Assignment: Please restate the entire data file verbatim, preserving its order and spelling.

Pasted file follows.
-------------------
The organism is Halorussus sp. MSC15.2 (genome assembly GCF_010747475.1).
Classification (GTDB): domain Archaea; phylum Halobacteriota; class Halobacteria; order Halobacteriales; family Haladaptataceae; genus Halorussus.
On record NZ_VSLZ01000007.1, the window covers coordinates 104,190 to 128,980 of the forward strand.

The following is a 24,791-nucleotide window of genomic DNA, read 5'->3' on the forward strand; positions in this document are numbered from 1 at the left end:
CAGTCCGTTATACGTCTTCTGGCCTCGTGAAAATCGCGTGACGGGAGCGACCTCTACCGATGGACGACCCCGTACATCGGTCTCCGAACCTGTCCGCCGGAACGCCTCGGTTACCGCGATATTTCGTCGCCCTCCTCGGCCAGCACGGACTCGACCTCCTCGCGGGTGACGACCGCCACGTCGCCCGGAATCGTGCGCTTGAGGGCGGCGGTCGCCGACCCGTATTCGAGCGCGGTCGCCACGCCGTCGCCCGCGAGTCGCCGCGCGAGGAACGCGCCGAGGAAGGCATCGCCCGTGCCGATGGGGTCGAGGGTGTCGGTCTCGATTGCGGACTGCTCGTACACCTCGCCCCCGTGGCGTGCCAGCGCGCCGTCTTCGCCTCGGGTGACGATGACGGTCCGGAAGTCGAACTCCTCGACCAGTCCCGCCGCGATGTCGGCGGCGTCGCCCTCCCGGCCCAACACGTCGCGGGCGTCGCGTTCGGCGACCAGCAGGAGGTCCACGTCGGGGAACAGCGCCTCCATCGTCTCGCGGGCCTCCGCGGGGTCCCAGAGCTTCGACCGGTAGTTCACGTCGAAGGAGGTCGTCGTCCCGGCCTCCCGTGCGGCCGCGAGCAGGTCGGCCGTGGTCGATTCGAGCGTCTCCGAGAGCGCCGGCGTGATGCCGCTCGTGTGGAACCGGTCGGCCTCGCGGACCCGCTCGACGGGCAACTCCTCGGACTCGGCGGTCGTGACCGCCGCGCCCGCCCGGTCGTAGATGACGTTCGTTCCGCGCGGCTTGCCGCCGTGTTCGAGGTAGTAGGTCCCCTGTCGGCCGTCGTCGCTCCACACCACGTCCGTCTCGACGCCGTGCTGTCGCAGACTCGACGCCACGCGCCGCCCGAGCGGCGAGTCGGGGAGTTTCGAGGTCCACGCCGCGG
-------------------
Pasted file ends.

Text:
The organism is Halorussus sp. MSC15.2 (genome assembly GCF_010747475.1).
Classification (GTDB): domain Archaea; phylum Halobacteriota; class Halobacteria; order Halobacteriales; family Haladaptataceae; genus Halorussus.
On record NZ_VSLZ01000007.1, the window covers coordinates 104,190 to 128,980 of the forward strand.

The following is a 24,791-nucleotide window of genomic DNA, read 5'->3' on the forward strand; positions in this document are numbered from 1 at the left end:
CAGTCCGTTATACGTCTTCTGGCCTCGTGAAAATCGCGTGACGGGAGCGACCTCTACCGATGGACGACCCCGTACATCGGTCTCCGAACCTGTCCGCCGGAACGCCTCGGTTACCGCGATATTTCGTCGCCCTCCTCGGCCAGCACGGACTCGACCTCCTCGCGGGTGACGACCGCCACGTCGCCCGGAATCGTGCGCTTGAGGGCGGCGGTCGCCGACCCGTATTCGAGCGCGGTCGCCACGCCGTCGCCCGCGAGTCGCCGCGCGAGGAACGCGCCGAGGAAGGCATCGCCCGTGCCGATGGGGTCGAGGGTGTCGGTCTCGATTGCGGACTGCTCGTACACCTCGCCCCCGTGGCGTGCCAGCGCGCCGTCTTCGCCTCGGGTGACGATGACGGTCCGGAAGTCGAACTCCTCGACCAGTCCCGCCGCGATGTCGGCGGCGTCGCCCTCCCGGCCCAACACGTCGCGGGCGTCGCGTTCGGCGACCAGCAGGAGGTCCACGTCGGGGAACAGCGCCTCCATCGTCTCGCGGGCCTCCGCGGGGTCCCAGAGCTTCGACCGGTAGTTCACGTCGAAGGAGGTCGTCGTCCCGGCCTCCCGTGCGGCCGCGAGCAGGTCGGCCGTGGTCGATTCGAGCGTCTCCGAGAGCGCCGGCGTGATGCCGCTCGTGTGGAACCGGTCGGCCTCGCGGACCCGCTCGACGGGCAACTCCTCGGACTCGGCGGTCGTGACCGCCGCGCCCGCCCGGTCGTAGATGACGTTCGTTCCGCGCGGCTTGCCGCCGTGTTCGAGGTAGTAGGTCCCCTGTCGGCCGTCGTCGCTCCACACCACGTCCGTCTCGACGCCGTGCTGTCGCAGACTCGACGCCACGCGCCGCCCGAGCGGCGAGTCGGGGAGTTTCGAGGTCCACGCCGCGG